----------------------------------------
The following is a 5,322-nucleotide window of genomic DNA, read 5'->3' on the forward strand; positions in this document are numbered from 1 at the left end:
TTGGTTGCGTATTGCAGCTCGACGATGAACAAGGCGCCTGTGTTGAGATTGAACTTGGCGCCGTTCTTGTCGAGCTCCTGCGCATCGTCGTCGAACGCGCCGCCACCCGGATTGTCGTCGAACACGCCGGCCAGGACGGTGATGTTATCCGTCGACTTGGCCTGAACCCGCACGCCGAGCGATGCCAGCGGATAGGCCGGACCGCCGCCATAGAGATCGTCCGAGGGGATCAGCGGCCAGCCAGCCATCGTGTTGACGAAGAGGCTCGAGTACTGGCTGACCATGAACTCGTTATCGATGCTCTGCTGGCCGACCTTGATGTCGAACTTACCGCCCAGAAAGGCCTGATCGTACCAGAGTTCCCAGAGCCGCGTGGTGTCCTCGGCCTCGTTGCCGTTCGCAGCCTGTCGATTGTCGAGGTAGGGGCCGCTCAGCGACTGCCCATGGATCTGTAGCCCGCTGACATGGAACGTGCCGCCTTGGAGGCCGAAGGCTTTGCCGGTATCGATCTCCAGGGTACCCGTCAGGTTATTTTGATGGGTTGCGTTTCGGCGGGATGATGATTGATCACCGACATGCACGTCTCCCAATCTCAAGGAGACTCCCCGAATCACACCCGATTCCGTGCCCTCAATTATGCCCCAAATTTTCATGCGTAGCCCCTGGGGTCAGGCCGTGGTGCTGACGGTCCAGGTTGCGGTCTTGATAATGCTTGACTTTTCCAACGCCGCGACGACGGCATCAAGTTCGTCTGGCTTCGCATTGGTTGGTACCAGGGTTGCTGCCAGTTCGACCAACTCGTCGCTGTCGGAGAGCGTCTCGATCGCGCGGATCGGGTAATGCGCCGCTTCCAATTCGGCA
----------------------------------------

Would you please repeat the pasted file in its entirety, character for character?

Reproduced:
The following is a 5,322-nucleotide window of genomic DNA, read 5'->3' on the forward strand; positions in this document are numbered from 1 at the left end:
TTGGTTGCGTATTGCAGCTCGACGATGAACAAGGCGCCTGTGTTGAGATTGAACTTGGCGCCGTTCTTGTCGAGCTCCTGCGCATCGTCGTCGAACGCGCCGCCACCCGGATTGTCGTCGAACACGCCGGCCAGGACGGTGATGTTATCCGTCGACTTGGCCTGAACCCGCACGCCGAGCGATGCCAGCGGATAGGCCGGACCGCCGCCATAGAGATCGTCCGAGGGGATCAGCGGCCAGCCAGCCATCGTGTTGACGAAGAGGCTCGAGTACTGGCTGACCATGAACTCGTTATCGATGCTCTGCTGGCCGACCTTGATGTCGAACTTACCGCCCAGAAAGGCCTGATCGTACCAGAGTTCCCAGAGCCGCGTGGTGTCCTCGGCCTCGTTGCCGTTCGCAGCCTGTCGATTGTCGAGGTAGGGGCCGCTCAGCGACTGCCCATGGATCTGTAGCCCGCTGACATGGAACGTGCCGCCTTGGAGGCCGAAGGCTTTGCCGGTATCGATCTCCAGGGTACCCGTCAGGTTATTTTGATGGGTTGCGTTTCGGCGGGATGATGATTGATCACCGACATGCACGTCTCCCAATCTCAAGGAGACTCCCCGAATCACACCCGATTCCGTGCCCTCAATTATGCCCCAAATTTTCATGCGTAGCCCCTGGGGTCAGGCCGTGGTGCTGACGGTCCAGGTTGCGGTCTTGATAATGCTTGACTTTTCCAACGCCGCGACGACGGCATCAAGTTCGTCTGGCTTCGCATTGGTTGGTACCAGGGTTGCTGCCAGTTCGACCAACTCGTCGCTGTCGGAGAGCGTCTCGATCGCGCGGATCGGGTAATGCGCCGCTTCCAATTCGGCA